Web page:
Thursday, September 11, 2008

A Reluctant Yankee at Crook's Corner

When we were growing up in New York, my mother, the transplanted southerner, did a good job of convincing me that as privileged and glamorous as things were “up North”, the real business of life was all happening down in North Carolina. She was never explicit about it, but I got the message.

Take for example, funerals. The funerals for each of my southern grandparents were memorable affairs. They took days. There were tons of relatives and food and stories. By contrast, when my “larger than life” Aunt Carol died up north, the poor old girl got an hour’s slot at the Frank Campbell funeral home on Madison Avenue. Well, that was all I needed to know about the difference between North and South. I am, I confess, a reluctant Yankee.

I am even a more reluctant Yankee when it gets down to food. New York food is fine in many ways. But everyone is in such a rush or on a diet. How come everyone eats at their desk? You usually get only one dessert with your meal. Nothing on your plate was grown, picked or prepared by someone you know.

Southern food, on the other hand, is mythic, defiant and endless. “We’ve raised it and grown it and now we are going to eat it – lots of it - right now!” That was the attitude I remember from my southern summers. I sure did love those platters full of fried chicken and country ham, the corn bread and biscuits, the butter and snap beans and field peas and fresh-picked corn and those glorious pies and cobblers. “Oh yes, I’ll have some of everything, thank you very much.”

And that is why, whenever I am in North Carolina, I love to visit the legendary Crook's Corner restaurant in Chapel Hill.

You’ll find Crook's Corner at the western end of Franklin Street, the main artery of Chapel Hill. It’s in a funny old building with hub cap siding and a pig on the roof. It doesn’t look like much from the outside. When the weather permits, you can choose between the 1950s interior or the outdoor patio. It’s the same choice you would face at any family reunion or church picnic. Inside = air conditioning and noisy southerners talking up a storm. Outside = fat indolent flies made drowsy by the heat. Take your pick.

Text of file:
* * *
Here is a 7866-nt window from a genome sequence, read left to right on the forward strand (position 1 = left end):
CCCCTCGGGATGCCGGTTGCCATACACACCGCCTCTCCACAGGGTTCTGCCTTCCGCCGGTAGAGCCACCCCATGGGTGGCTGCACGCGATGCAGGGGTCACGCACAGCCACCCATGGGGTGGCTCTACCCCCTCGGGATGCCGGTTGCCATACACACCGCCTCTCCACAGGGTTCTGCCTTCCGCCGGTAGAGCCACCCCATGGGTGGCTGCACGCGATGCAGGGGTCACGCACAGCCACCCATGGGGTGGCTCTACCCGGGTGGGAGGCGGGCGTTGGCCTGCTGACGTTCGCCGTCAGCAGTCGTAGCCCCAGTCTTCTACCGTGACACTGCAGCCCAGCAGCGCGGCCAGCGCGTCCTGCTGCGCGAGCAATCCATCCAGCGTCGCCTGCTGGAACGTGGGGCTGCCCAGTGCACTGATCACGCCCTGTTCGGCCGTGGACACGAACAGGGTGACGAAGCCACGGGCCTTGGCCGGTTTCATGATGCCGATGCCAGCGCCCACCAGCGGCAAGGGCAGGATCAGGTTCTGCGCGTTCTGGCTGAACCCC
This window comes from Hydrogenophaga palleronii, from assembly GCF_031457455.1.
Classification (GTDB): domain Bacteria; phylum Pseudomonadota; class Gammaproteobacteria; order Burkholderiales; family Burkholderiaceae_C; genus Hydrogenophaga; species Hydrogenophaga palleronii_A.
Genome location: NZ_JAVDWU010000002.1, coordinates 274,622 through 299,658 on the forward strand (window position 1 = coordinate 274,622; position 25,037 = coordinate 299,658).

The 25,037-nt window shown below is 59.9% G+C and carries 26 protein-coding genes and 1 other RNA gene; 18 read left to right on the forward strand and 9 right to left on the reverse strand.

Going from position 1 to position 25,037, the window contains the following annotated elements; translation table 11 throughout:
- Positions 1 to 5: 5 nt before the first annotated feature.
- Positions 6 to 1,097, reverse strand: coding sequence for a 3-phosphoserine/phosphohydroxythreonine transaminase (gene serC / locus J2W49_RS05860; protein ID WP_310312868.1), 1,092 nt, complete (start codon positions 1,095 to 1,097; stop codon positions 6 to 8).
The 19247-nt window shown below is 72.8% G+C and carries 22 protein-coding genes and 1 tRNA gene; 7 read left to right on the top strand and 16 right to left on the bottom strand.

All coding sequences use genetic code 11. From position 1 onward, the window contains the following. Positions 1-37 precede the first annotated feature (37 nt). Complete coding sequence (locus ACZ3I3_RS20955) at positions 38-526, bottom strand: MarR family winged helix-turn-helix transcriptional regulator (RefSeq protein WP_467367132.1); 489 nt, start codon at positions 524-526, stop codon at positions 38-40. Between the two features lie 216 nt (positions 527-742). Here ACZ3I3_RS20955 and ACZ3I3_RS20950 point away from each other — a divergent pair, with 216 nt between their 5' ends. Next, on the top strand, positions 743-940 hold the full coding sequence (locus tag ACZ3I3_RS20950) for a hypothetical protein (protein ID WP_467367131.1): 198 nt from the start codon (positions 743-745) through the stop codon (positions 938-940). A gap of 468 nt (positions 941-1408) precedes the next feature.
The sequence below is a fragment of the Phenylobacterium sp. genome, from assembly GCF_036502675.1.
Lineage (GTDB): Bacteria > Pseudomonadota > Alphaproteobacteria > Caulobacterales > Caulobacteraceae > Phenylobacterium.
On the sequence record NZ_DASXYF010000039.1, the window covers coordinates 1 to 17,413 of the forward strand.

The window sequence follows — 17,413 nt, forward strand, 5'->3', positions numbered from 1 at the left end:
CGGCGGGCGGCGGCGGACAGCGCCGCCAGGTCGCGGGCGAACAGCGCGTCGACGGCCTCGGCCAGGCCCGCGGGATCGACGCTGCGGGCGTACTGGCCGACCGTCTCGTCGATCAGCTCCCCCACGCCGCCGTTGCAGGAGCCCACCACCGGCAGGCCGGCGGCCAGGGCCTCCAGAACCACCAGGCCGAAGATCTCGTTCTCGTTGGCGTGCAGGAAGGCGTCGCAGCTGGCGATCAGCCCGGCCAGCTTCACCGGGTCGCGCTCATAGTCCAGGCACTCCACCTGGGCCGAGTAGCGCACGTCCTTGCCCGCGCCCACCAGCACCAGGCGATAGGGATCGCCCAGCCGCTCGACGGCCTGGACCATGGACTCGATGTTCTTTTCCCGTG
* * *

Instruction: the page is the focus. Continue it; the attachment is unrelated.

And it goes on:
I was there recently with my daughter and aunt, a mini YaYa Sisterhood convention. The conversation with our charming server went something like this:

“Are the tomatoes good this evening?”
“ Yes Mam.”
“What about those figs with country ham?”
“Yes Mam, they’re delicious.”
“And the jalapeno cheddar hushpuppies?”
“Well, everyone loves those. They’re very popular.”
“OK, we’ll have tomatoes and figs and hushpuppies and shrimp and grits and some crab cakes. Oh, and bring some okra too while you’re at it. By the way, are you married?”
“Yes Mam I am.”
“Too bad, I have a son who graduated from Chapel Hill. He lives in Charlotte now.”
“Yes, Mam”

The evening went on like that. Swatting flies, eating, trying to fix up our sons, and telling stories. The food was all wonderful and nostalgic but kind of expensive. With tip, we spent $112 which is pretty good when you consider how much we ate but pretty expensive when you consider we were eating tomatoes and okra and grits and hush puppies. Never mind. As the New York Times put it, “this is sacred ground for southern foodies.”


Crook’s Corner
610 W. Franklin Street
Chapel Hill, NC

1 comment:

  1. Crook's Corner is a bit expensive, but worth the price. The menu has its classics, like shrimp and grits, sprinkled with interesting experimental dishes that redefine "Southern" fare. The "West End" of Franklin Street in Chapel Hill has evolved into a smorgasbord that reflects the increasingly cosmopolitan populace of the "Research Triangle Park" region.